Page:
Mobile Slaughter/Processing Units

Mobile slaughter/processing units have been getting attention in recent years as a potentially expedient way to bring access to inspected processing to a community or region.

Why are they popular? First, they are typically less expensive to build than stationary facilities. Second, by traveling from farm to farm, they allow on-farm slaughter, which many people consider the most humane approach because the animals don’t have to be trucked anywhere.

MSUs don’t make sense for every situation. But they are a useful option in certain circumstances. We have quite a few pages about many different aspects of mobile units.

Mobile Slaughter Unit Manual

This manual offers comprehensive guidance – from regulatory compliance (including model HACCP and other food safety plans) to costs and more – for anyone interested in an inspected mobile slaughter unit. Much of the information draws on the experiences of operational USDA-inspected MSUs.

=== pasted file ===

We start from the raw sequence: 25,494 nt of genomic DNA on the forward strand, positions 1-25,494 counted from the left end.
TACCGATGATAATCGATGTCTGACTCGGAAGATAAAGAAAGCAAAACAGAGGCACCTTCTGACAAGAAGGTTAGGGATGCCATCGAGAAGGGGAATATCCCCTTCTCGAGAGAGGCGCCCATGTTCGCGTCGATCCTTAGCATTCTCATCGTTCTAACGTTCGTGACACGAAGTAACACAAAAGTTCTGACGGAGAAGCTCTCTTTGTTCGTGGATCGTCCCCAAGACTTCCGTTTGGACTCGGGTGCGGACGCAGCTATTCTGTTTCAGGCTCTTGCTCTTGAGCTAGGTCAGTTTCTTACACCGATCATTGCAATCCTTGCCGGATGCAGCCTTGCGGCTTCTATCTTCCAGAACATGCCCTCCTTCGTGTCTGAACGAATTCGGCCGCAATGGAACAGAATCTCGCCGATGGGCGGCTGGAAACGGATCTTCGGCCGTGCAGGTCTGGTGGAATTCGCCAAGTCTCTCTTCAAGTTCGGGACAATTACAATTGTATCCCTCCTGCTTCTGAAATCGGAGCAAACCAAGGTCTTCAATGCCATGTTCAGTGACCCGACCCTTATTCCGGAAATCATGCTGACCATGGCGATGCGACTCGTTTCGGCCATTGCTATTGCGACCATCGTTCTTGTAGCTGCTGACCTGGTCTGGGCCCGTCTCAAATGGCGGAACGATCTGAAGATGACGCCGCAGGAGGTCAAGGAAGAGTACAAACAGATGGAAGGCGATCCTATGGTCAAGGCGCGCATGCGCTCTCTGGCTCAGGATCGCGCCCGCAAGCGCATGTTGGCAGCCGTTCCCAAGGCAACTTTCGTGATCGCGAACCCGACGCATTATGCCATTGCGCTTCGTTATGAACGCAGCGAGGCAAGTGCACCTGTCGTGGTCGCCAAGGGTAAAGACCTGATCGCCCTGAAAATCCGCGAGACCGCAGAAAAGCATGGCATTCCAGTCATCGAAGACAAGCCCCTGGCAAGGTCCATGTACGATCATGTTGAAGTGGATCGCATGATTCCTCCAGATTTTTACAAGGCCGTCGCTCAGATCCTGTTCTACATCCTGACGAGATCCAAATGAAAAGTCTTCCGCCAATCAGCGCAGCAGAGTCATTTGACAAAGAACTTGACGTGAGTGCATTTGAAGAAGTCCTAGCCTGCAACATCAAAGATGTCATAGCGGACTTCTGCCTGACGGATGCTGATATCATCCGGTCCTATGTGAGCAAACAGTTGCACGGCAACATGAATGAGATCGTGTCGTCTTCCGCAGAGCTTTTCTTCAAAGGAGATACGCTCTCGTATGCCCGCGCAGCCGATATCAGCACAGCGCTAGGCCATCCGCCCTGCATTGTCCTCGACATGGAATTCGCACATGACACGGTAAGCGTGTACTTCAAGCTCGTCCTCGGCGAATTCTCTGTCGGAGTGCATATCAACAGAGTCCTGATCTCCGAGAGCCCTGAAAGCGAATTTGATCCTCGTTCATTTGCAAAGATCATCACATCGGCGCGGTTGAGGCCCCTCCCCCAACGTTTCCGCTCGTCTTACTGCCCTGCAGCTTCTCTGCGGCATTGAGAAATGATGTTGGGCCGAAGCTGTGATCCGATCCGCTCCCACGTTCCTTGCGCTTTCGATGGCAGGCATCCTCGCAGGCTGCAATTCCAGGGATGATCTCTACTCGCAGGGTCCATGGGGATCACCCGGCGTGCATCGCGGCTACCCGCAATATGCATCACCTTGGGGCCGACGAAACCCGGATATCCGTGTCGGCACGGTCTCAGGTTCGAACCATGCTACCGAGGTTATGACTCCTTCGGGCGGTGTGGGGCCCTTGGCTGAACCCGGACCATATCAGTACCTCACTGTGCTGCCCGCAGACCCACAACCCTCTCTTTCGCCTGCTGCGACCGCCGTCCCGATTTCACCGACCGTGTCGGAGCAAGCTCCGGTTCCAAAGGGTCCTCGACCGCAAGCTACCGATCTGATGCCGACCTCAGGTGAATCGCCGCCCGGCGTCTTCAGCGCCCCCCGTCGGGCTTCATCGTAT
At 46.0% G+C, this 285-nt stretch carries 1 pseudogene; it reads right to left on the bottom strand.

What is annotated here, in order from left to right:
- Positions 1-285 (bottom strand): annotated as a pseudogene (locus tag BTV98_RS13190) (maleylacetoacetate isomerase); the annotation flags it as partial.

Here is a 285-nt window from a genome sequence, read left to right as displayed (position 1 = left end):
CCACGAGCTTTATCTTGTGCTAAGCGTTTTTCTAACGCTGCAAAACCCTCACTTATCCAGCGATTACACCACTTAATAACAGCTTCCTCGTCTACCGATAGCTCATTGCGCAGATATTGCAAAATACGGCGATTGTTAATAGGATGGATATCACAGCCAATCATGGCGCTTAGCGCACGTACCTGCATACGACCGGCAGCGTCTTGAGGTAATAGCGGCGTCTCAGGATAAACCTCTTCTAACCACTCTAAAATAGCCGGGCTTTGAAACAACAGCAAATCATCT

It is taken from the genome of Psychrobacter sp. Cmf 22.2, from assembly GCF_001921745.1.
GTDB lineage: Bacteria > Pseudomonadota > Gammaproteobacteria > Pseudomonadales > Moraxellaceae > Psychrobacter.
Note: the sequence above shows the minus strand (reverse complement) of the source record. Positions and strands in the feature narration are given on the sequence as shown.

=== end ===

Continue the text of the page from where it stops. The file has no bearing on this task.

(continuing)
Mobile slaughter/processing units currently in operation

This list gives some basic data about the units, with links to other info. Know others? Tell us! Contact us

Mobile Slaughter Unit Videos

These three short videos show how a USDA-inspected mobile slaughter unit works. The videos feature the Island Grown Farmers Cooperative MSU in Washington state.

Webinars about Mobile Slaughter Units

These three webinars explain many aspects of MSUs, both red meat and poultry, and practitioner experiences from around the country.



USDA’s Food Safety and Inspection Service, recognizing the growing interest in mobile slaughter units, offers some guidance on regulatory compliance for current and would-be MSU operators.

MSU Financials

What do they cost to build and operate? These tools can help you pencil out your own plans.

Who Builds Mobile Slaughter Units?

A list of consultants and companies that design and build MSUs.

Mobile Slaughter Unit Case Studies

These detailed case studies describe red meat and poultry MSUs currently in operation, in Washington, Kentucky, California, and New York. Also included is a comprehensive user’s guide for a poultry unit operating in Montana.


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